Daniel Botkin is a world-renowned ecologist and professor emeritus at UC Santa Barbara’s school of Environmental Studies, who has worked on many conservation efforts around the world, including at California’s Mono Lake and Michigan’s Isle Royale National Park. He’s also a published author with a knack for poetic titles; The Moon in the Nautilus Shell, Discordant Harmonies, and Beyond the Stoney Mountains all invoke the beauty and complexity of nature and the environment. Continue reading
Nicola Maye Goldberg’s new book, Other Women, is a delicate, feminine bildungsroman that follows a young woman from New York City to Berlin and back again. The protagonist — nameless, sensitive, brilliant — wanders in a ghostly fashion through the city streets, reflecting on her life and the decisions she has made. Other Women is a brilliant little novel (little in physicality and length at 164 pages), brimming with obsession, vulnerability, and heartbreak. It is at once dark and bright — morbid without being turgid, specific without being pretentious. Continue reading
Oxford historian Peter Frankopan’s much-praised book The Silk Roads: A New History of the World, first published in the UK in 2015 and just out in paperback in the United States, is already available in various languages other than English and is getting reviewed and talked about in the press on several continents. One tangible indication of its reach is that, when I flew home from the Shanghai International Literary Festival Sunday, one of the last things I saw in China was a Chinese language edition of it displayed in a Pudong airport shop, while one of the first things I saw once back in America, as the photograph accompanying this interview shows, was the English language edition prominently featured on the shelves of an SFO bookstore. Silk Roads is a sprawling, engagingly written, comprehensive effort to pull the loci of world history east to the networks of political, economic and cultural exchange that have connected Europe with Asia for centuries. For Frankopan, these early trading routes form the basis for understanding the geopolitics of our time. I caught up with him via email to quiz him on various things relating to the present as well as the past. Continue reading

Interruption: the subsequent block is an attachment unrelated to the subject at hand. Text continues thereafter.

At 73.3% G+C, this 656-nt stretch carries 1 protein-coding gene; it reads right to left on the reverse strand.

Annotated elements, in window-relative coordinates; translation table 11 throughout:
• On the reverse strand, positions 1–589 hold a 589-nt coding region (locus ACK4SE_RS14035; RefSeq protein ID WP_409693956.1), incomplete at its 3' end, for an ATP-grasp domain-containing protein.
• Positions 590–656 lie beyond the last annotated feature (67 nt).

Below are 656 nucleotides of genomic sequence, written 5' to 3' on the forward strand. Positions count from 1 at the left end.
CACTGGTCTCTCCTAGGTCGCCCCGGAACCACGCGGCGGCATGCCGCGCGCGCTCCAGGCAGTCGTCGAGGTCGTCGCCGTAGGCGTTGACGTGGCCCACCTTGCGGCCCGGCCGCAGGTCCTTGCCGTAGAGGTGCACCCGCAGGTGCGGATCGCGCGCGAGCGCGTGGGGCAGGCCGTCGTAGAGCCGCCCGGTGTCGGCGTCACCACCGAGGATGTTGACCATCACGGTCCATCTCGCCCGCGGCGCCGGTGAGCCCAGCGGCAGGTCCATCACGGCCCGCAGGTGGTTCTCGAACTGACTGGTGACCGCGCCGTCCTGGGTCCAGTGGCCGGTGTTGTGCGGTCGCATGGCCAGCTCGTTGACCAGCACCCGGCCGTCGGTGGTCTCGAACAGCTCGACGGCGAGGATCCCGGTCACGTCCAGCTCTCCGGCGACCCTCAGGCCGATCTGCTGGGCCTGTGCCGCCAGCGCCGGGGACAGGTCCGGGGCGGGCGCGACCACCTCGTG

By Chloe Chappe
Laura Wright is the creator of the Saveur Magazine award-winning blog The First Mess. She hails from southern Ontario, Canada, where she still lives and cooks, in her creative and striking style. Laura crafts mostly vegan and gluten free recipes, packing in as much flavor, warmth, and nourishment as she can. The First Mess Cookbook, out March 7th, features many of her unique, innovative recipes, including Creamy Quinoa and White Bean Risotto with Crispy Brassica Florets, as well as a Earl Grey Tiramisu. We discussed the stress of working on a cookbook, the community in the wellness cooking blog world, and her lineup of female culinary idols.
In 1979, Joan Didion proclaimed, “we tell ourselves stories in order to live.” Eula Biss brings this certainty back from the brink of truism by asking: what are these stories? Where do they come from? And what do they mean for the way we live? Dissecting the myths that determine the way news is covered and the world is conceived, Biss employs the personal, the philosophical, the linguistic, and the historical to reframe moral and political dilemmas. Continue reading